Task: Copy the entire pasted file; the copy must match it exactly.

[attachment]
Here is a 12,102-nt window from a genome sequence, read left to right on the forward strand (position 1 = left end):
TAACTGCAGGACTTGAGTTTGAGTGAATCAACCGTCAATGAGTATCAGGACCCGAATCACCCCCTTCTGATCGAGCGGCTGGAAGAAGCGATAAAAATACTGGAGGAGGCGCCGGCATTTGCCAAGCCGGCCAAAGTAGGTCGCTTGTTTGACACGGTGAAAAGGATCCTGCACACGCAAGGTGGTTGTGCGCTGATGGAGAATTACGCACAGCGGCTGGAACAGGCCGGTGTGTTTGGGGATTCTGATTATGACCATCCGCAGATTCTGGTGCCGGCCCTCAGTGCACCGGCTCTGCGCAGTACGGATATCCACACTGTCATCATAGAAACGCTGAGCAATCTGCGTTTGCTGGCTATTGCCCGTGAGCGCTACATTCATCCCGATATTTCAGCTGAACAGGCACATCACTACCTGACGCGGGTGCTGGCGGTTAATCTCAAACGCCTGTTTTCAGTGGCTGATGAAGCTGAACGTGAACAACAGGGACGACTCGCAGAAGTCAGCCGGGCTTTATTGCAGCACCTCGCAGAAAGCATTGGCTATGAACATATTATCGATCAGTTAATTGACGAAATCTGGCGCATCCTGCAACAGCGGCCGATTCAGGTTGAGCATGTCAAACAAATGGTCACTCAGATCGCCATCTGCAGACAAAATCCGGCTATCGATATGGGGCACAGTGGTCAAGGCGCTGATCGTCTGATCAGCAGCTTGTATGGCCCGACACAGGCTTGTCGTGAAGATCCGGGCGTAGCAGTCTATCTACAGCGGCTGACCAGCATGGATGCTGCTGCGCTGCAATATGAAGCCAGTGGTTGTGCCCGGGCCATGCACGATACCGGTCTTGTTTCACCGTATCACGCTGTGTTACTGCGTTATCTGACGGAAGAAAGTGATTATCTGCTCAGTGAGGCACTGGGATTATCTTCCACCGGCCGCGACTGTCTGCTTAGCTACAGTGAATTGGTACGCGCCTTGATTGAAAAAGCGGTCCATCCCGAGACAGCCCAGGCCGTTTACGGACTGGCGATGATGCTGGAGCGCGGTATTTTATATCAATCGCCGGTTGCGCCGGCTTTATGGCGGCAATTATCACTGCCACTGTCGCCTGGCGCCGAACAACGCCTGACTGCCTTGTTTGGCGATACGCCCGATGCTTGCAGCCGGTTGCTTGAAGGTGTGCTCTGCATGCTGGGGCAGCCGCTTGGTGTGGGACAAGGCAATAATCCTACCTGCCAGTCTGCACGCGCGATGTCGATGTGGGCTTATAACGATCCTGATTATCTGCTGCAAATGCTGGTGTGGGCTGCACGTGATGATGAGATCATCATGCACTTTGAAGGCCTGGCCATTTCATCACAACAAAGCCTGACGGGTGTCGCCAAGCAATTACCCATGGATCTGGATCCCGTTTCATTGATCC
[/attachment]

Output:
Here is a 12,102-nt window from a genome sequence, read left to right on the forward strand (position 1 = left end):
TAACTGCAGGACTTGAGTTTGAGTGAATCAACCGTCAATGAGTATCAGGACCCGAATCACCCCCTTCTGATCGAGCGGCTGGAAGAAGCGATAAAAATACTGGAGGAGGCGCCGGCATTTGCCAAGCCGGCCAAAGTAGGTCGCTTGTTTGACACGGTGAAAAGGATCCTGCACACGCAAGGTGGTTGTGCGCTGATGGAGAATTACGCACAGCGGCTGGAACAGGCCGGTGTGTTTGGGGATTCTGATTATGACCATCCGCAGATTCTGGTGCCGGCCCTCAGTGCACCGGCTCTGCGCAGTACGGATATCCACACTGTCATCATAGAAACGCTGAGCAATCTGCGTTTGCTGGCTATTGCCCGTGAGCGCTACATTCATCCCGATATTTCAGCTGAACAGGCACATCACTACCTGACGCGGGTGCTGGCGGTTAATCTCAAACGCCTGTTTTCAGTGGCTGATGAAGCTGAACGTGAACAACAGGGACGACTCGCAGAAGTCAGCCGGGCTTTATTGCAGCACCTCGCAGAAAGCATTGGCTATGAACATATTATCGATCAGTTAATTGACGAAATCTGGCGCATCCTGCAACAGCGGCCGATTCAGGTTGAGCATGTCAAACAAATGGTCACTCAGATCGCCATCTGCAGACAAAATCCGGCTATCGATATGGGGCACAGTGGTCAAGGCGCTGATCGTCTGATCAGCAGCTTGTATGGCCCGACACAGGCTTGTCGTGAAGATCCGGGCGTAGCAGTCTATCTACAGCGGCTGACCAGCATGGATGCTGCTGCGCTGCAATATGAAGCCAGTGGTTGTGCCCGGGCCATGCACGATACCGGTCTTGTTTCACCGTATCACGCTGTGTTACTGCGTTATCTGACGGAAGAAAGTGATTATCTGCTCAGTGAGGCACTGGGATTATCTTCCACCGGCCGCGACTGTCTGCTTAGCTACAGTGAATTGGTACGCGCCTTGATTGAAAAAGCGGTCCATCCCGAGACAGCCCAGGCCGTTTACGGACTGGCGATGATGCTGGAGCGCGGTATTTTATATCAATCGCCGGTTGCGCCGGCTTTATGGCGGCAATTATCACTGCCACTGTCGCCTGGCGCCGAACAACGCCTGACTGCCTTGTTTGGCGATACGCCCGATGCTTGCAGCCGGTTGCTTGAAGGTGTGCTCTGCATGCTGGGGCAGCCGCTTGGTGTGGGACAAGGCAATAATCCTACCTGCCAGTCTGCACGCGCGATGTCGATGTGGGCTTATAACGATCCTGATTATCTGCTGCAAATGCTGGTGTGGGCTGCACGTGATGATGAGATCATCATGCACTTTGAAGGCCTGGCCATTTCATCACAACAAAGCCTGACGGGTGTCGCCAAGCAATTACCCATGGATCTGGATCCCGTTTCATTGATCC